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St Pauli Kirch Eydis Evensen 210922 christianhedel 6096

Reeperbahn Festival takes centre stage as part of Hamburg’s inspiring focus on culture

29 September 2022, 12:00

Supported by state-funding, Hamburg boasts a cultural agenda that’s exhilarating, and from a UK perspective, deeply enviable. But it’s the festival performances that really capture the imagination.

Founded in 2006 by Alexander Schulz after a trip to Austin’s SXSW, Reeperbahn is a celebration of exceptional new music and live performance, taking place around Hamburg’s entertainment district and named after the main strip.

Returning for its first full capacity event since 2019, the festival never missed a beat during the pandemic, creating hybrid events and trialling reduced capacity showcases for both 2020 and 2021.

Its endurance to weather the storm is greatly indebted to the funding programme delivered by the country’s government across the covid years. Supporting venues, events, institutions and personnel with €2.5 billion, they ensured that culture would not be a casualty. Around the St. Pauli area there was no shortage of venues to host the hundreds of artists showcasing.

Recent years have, however, taken a toll on the infrastructure of touring, with backline and stage crew now in short supply. While it may have caused logistical stress for organisers, it wasn’t noticeable from a fan perspective, as showcases ran with an amusingly stereotypical efficiency.

The renewed goal for Reeperbahn this year was to cement its position as the leading destination for international artists to showcase to European industry. Partnering with the USA, the festival aimed to further establish itself as a global player, differentiating from Eurosonic’s focus on European talent or The Great Escape’s commercial direction.

Florian Trykowski Opening2022 Stage Operettenhaus 22 Z2650

Its endurance to weather the storm is greatly indebted to the funding programme delivered by the country’s government across the covid years. Supporting venues, events, institutions and personnel with €2.5 billion, they ensured that culture would not be a casualty. Around the St. Pauli area there was no shortage of venues to host the hundreds of artists showcasing.

Recent years have, however, taken a toll on the infrastructure of touring, with backline and stage crew now in short supply. While it may have caused logistical stress for organisers, it wasn’t noticeable from a fan perspective, as showcases ran with an amusingly stereotypical efficiency.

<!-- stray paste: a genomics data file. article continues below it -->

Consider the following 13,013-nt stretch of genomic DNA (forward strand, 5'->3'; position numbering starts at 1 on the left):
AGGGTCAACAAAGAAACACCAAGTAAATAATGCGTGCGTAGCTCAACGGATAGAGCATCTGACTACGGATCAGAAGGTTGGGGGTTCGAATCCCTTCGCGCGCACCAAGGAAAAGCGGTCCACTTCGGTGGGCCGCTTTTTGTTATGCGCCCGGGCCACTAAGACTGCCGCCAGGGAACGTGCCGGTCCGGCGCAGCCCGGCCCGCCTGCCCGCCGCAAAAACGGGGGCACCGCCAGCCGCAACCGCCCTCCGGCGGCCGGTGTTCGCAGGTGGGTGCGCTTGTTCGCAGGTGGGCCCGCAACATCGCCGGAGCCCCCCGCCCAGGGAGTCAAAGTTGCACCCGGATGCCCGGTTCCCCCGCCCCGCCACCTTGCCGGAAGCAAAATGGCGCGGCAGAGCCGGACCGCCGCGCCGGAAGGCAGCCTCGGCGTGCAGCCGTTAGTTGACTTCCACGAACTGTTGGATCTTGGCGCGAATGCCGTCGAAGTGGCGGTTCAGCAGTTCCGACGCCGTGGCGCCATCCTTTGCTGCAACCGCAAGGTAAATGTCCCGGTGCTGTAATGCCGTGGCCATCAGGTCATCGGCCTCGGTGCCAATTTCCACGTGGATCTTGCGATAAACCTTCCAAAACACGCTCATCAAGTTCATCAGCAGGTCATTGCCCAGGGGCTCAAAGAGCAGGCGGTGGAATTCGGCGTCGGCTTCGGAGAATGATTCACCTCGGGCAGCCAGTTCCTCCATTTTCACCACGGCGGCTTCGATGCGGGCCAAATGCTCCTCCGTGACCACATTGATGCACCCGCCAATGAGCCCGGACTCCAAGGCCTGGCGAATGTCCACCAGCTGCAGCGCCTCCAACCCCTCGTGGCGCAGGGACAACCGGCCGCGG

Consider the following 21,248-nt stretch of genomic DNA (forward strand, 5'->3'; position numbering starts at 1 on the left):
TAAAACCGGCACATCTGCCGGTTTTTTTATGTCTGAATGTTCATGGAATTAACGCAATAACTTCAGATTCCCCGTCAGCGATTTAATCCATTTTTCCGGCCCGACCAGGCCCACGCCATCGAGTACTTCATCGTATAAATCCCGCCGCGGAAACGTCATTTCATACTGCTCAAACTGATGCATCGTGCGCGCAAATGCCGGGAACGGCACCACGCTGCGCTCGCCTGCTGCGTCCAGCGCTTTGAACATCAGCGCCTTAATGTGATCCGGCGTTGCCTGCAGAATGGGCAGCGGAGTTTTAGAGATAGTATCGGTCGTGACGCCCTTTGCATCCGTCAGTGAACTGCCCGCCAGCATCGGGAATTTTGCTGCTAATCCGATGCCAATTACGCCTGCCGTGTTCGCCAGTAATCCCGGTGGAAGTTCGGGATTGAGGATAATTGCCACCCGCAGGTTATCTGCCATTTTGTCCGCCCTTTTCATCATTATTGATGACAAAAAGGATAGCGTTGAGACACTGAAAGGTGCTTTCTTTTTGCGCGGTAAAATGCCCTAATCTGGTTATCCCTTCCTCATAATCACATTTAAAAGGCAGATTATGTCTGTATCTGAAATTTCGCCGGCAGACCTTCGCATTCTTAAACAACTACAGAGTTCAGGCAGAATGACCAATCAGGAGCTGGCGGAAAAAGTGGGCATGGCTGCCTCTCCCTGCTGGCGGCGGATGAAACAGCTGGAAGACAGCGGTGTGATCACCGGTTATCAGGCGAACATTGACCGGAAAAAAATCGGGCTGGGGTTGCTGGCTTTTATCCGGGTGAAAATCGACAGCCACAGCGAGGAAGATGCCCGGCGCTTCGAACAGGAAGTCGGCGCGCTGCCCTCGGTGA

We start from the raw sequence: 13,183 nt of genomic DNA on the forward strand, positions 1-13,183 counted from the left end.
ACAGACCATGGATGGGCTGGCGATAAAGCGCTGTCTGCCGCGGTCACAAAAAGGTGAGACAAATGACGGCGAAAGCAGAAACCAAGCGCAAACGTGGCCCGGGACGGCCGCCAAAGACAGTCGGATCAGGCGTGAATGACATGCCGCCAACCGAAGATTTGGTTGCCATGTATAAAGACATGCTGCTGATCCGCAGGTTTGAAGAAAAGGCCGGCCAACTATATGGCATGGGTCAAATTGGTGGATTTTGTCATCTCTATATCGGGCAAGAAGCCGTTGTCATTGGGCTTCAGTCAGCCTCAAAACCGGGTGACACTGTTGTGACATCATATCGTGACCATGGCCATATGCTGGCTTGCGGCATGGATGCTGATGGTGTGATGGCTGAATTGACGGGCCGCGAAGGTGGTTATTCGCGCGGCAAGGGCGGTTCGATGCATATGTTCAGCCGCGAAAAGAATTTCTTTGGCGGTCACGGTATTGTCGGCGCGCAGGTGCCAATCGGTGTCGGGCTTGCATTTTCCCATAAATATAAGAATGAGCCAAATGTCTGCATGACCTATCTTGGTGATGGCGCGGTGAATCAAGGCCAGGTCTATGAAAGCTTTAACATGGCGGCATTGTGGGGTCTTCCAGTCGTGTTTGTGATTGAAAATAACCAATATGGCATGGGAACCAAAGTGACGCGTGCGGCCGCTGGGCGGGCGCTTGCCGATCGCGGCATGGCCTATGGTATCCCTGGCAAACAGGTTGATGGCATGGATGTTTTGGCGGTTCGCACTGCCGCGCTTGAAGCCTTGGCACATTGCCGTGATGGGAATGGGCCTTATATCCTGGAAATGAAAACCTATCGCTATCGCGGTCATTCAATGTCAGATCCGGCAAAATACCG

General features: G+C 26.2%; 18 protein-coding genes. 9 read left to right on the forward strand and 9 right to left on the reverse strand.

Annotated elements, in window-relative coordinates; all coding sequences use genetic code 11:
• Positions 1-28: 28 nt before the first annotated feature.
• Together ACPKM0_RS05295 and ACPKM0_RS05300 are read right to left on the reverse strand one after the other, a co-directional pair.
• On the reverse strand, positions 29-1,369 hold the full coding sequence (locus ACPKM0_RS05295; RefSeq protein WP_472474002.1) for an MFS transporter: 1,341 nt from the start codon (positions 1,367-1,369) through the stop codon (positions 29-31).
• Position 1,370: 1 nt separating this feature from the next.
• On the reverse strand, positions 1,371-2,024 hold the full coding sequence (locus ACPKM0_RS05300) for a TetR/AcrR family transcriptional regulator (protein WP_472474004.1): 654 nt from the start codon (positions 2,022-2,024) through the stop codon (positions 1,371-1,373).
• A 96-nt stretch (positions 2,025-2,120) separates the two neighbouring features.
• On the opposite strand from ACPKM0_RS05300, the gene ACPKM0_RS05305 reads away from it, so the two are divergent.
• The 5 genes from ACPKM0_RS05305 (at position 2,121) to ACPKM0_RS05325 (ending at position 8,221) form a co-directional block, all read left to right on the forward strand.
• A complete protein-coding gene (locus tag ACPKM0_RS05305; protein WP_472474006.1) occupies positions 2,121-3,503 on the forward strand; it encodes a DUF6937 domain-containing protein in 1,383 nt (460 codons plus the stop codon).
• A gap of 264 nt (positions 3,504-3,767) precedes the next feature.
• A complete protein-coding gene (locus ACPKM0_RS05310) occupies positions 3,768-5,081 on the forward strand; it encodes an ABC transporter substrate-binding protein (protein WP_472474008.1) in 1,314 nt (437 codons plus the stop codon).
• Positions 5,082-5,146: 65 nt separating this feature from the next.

The renewed goal for Reeperbahn this year was to cement its position as the leading destination for international artists to showcase to European industry. Partnering with the USA, the festival aimed to further establish itself as a global player, differentiating from Eurosonic’s focus on European talent or The Great Escape’s commercial direction.

Elbphilharmonie foto maxim schulz 9

Hamburg provides a backdrop steeped in culture. Coming from the UK, where our ever delicate government directed ballet dancers to retrain during the pandemic years and our chancellor just set fire to the economy, it was inspiring to see so much (actually budgeted) public money be put into supporting the arts.

In the centre of town, Jupiter, an empty department store on the main street, had been turned into a six-storey installation showing and selling the work of diverse creatives, while the Elbphilharmonie concert hall, a breathtaking feat of Swiss architecture, imposes over the city’s Elbe river. Speaking to Best Fit, Dr. Carsten Brosda, Hamburg’s Minister of Culture and Media, explained how the funding that was previously earmarked to support venues and events during the pandemic was now being rolled over to cover rising energy costs.

It’s an impressive message which carries into the ethos of Reeperbahn. The festival’s opening show focuses its speeches not only on the rich and vibrant culture of the city, emphasising this year’s partnership with the USA, but also its close ties with Ukraine. Ellie Goulding kicks things off with a bombastic rendition of new single “Easy Lover”, followed by the German cast of Hamilton, and 2019’s Anchor winner, the prize for best live act at the festival, Alyona Alyona.